Career Opportunities

The High-Tech Career Handbook

A weekly ComputorEdge Column by Douglas E. Welch


November 30, 2001

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In the current environment, you maybe disinclined to trust many things you once thought true, but trust is exactly what your clients, your managers and your peers are looking for right now. The most successful high-tech careerist will always be the one that generates a feeling of trust in all their dealings. If people believe, for any reason, that they cannot trust you, your career will most assuredly stall.


Anytime you work closely with people, in a support role, or with your fellow computer staffers, trust is what keeps productivity moving. If you know that you can trust others to do their job you are free to concentrate on your own. If you can’t trust those around you, or they you, everyone spends so much time checking up on others that nothing gets done.

Worse yet, this lack of trust erodes relationships and leaves everyone wondering who is bucking for the next promotion or who is next in line for layoff. Once again, all the energy is going into worrying, gossiping and backbiting and nothing is getting done.

There are a few commonsense ways to build a level of trust between yourself and others in the workplace. First and foremost, do what you say you will do. Those around you depend on you living up to your commitments. Fail to fulfill a promise, even once, and you will start to fray the fragile cord of trust.

Another bad habit is failing to do what you promise on time. Sometimes this is even worse than not fulfilling the promise at all. Not only have you not delivered on your promise, you have let others believe you have, until it is too late. They have made commitments based on you completing your tasks. When you fail to live up to those commitments others look bad for not delivering on their promises and they look foolish for having trusted you. Not only do you damage your career, but also the career of anyone who trusted you.

If you know you are not going to be able to make a deadline or live up to any promise it is important that you notify anyone who might be depending on you as soon as you know. Perhaps, together, you can develop a plan to keep your promise together. I believe blindsiding anyone is an unforgivable professional failure.

Make a habit of breaking your promises and you will find yourself banished to the least important position in your department or, more than likely, out of a job completely. Others are quick to avoid anyone they can’t trust, either as co-workers or employees.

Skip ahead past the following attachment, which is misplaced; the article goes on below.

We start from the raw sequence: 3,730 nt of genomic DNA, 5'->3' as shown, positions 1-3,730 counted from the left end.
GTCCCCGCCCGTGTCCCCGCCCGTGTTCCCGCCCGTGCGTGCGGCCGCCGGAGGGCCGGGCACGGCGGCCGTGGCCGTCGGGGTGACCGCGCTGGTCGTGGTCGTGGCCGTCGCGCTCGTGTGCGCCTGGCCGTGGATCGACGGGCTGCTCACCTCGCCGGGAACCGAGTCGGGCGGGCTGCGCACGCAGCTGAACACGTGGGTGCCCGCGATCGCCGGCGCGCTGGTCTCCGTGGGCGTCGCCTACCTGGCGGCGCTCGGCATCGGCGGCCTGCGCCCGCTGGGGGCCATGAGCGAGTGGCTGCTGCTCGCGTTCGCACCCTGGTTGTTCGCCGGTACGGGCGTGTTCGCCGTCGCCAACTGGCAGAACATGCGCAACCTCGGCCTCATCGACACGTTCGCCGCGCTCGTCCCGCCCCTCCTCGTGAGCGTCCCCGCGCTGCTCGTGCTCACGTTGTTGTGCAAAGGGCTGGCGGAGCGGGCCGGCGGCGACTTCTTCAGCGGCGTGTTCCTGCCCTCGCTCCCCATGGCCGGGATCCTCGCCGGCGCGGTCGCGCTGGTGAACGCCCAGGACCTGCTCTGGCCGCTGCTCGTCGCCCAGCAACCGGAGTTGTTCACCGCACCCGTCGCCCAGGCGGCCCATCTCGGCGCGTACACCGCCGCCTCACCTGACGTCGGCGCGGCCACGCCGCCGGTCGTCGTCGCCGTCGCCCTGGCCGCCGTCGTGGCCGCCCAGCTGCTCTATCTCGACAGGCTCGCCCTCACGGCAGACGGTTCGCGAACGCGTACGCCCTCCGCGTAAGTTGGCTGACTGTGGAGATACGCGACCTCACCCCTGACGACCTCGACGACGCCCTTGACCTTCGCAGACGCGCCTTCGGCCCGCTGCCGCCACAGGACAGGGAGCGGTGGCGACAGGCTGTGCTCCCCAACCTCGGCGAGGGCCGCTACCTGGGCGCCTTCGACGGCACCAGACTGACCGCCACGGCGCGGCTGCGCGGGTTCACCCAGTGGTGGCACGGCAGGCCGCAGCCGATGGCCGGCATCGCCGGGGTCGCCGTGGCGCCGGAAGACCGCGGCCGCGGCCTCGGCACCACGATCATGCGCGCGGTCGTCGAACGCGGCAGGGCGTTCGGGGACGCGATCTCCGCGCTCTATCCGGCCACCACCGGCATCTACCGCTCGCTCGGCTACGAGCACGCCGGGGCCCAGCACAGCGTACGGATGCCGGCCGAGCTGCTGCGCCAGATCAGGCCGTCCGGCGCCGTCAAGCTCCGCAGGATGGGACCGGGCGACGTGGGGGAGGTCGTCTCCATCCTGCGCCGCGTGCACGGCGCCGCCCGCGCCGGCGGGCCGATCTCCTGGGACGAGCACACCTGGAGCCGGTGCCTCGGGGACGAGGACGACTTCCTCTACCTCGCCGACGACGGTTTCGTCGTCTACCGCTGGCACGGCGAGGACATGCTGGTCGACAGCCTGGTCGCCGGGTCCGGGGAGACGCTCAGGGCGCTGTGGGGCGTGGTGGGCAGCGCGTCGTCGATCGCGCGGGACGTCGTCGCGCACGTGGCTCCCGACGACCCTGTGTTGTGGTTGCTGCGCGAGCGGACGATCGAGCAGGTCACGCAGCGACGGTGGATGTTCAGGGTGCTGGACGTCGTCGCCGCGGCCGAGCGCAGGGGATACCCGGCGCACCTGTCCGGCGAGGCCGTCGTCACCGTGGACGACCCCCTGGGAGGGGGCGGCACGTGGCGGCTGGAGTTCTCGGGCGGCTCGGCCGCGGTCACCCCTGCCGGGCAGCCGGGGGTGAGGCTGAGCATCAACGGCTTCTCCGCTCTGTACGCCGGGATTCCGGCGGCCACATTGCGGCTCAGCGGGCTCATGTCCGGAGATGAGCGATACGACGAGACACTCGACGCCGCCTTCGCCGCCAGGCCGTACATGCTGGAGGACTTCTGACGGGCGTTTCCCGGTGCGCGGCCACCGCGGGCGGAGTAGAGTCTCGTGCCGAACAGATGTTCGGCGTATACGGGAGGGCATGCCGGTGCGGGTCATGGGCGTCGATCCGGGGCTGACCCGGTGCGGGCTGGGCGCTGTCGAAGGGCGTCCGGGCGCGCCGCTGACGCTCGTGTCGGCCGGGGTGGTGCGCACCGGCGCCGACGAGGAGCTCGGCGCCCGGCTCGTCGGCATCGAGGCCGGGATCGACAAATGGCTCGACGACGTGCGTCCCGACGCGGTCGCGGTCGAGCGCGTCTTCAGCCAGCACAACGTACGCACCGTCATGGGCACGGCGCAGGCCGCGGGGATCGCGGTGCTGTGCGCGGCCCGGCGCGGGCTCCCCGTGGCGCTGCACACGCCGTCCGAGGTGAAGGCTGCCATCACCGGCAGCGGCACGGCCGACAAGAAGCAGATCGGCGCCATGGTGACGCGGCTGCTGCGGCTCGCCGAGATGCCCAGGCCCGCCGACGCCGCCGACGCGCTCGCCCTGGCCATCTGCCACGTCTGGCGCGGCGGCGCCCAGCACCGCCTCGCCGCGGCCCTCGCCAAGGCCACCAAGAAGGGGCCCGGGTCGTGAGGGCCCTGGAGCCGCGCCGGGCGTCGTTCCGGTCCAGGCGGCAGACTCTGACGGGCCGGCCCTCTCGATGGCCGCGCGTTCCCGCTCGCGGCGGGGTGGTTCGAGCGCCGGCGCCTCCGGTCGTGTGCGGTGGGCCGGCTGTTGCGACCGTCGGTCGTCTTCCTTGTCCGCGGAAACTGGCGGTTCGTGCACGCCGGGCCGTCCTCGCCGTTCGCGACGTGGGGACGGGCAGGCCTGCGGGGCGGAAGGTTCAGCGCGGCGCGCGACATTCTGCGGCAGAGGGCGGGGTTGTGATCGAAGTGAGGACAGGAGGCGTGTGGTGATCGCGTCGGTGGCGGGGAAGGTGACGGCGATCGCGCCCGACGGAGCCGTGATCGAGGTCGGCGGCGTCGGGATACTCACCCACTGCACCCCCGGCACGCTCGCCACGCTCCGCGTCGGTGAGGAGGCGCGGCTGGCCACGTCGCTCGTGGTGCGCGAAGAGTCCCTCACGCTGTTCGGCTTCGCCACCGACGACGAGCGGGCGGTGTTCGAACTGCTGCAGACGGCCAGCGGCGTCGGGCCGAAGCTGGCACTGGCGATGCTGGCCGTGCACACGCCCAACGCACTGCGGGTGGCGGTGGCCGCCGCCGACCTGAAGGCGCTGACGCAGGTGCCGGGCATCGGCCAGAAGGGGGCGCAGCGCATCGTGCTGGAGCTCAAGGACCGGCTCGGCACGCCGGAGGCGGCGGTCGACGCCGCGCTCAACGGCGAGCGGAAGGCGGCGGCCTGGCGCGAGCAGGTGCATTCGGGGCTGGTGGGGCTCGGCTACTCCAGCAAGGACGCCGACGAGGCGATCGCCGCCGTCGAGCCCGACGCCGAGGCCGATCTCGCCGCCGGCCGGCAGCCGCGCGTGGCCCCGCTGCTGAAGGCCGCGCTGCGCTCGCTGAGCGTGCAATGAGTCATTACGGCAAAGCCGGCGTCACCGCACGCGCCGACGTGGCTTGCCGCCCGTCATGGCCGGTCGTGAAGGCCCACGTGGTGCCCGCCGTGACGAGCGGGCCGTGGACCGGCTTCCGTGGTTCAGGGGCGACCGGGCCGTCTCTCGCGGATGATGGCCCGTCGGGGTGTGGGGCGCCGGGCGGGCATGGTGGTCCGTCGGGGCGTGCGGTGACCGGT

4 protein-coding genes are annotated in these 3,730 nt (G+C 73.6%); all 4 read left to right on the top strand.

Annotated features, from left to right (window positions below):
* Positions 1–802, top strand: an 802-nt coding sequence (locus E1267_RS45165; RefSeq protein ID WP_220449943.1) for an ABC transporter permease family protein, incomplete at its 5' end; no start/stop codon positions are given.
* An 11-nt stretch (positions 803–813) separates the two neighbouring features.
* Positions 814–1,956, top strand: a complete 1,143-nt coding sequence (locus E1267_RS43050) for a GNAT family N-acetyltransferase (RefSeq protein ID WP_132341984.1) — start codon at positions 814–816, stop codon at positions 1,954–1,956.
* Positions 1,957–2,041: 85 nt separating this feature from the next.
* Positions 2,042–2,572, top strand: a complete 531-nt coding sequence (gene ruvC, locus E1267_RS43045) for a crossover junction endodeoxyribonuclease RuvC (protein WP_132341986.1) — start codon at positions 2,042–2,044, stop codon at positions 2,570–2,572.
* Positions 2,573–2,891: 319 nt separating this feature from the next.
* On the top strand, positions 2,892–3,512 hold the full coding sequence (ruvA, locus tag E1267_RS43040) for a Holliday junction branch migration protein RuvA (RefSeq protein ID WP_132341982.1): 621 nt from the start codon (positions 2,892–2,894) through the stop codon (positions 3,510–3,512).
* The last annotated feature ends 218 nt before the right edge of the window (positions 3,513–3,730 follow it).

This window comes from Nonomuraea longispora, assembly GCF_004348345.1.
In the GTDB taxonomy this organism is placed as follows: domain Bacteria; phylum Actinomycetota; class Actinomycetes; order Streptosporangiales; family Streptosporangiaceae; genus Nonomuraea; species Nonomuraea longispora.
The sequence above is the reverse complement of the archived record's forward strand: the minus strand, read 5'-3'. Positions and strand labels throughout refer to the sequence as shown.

Into their home

If you are working as an independent high-tech contractor there are a few other trust issues to consider. You need to develop an even deeper level of trust with your clients than you would develop with the typical co-worker. Your clients are taking a big risk inviting you into their homes and offices. There has to be an inherent level of trust on many different levels that allows them to do this. Not only do you have to be trustworthy in the work you do for these clients, you have to be personally trustworthy.

There are a couple of simple guidelines to follow in these special relationships. First, like before, do what you say you will, when you say you will. More importantly, don’t be afraid to say, "I don’t know." You can do far more damage by pretending to know what you are doing. Clients respect someone who is truthful enough to say these words. Of course, it is even more important to tell them that you will find the answer.

You also need to be as accurate as possible on your estimates regarding the time involved in solving a particular problem. If you see that it will take you more time than you planned you need to offer the client an alternative. Perhaps you can make the computer partially functional until they can take it to a repair shop. Perhaps you can give them a workaround. Whatever the solution, don’t leave your clients without a working system if at all possible.

Trust may seem hard to define, but your peers, managers and clients will know it when they see it. Follow the guidelines above and you will be well on your way to developing the trusting relationships that can only help your high-tech career to grow.


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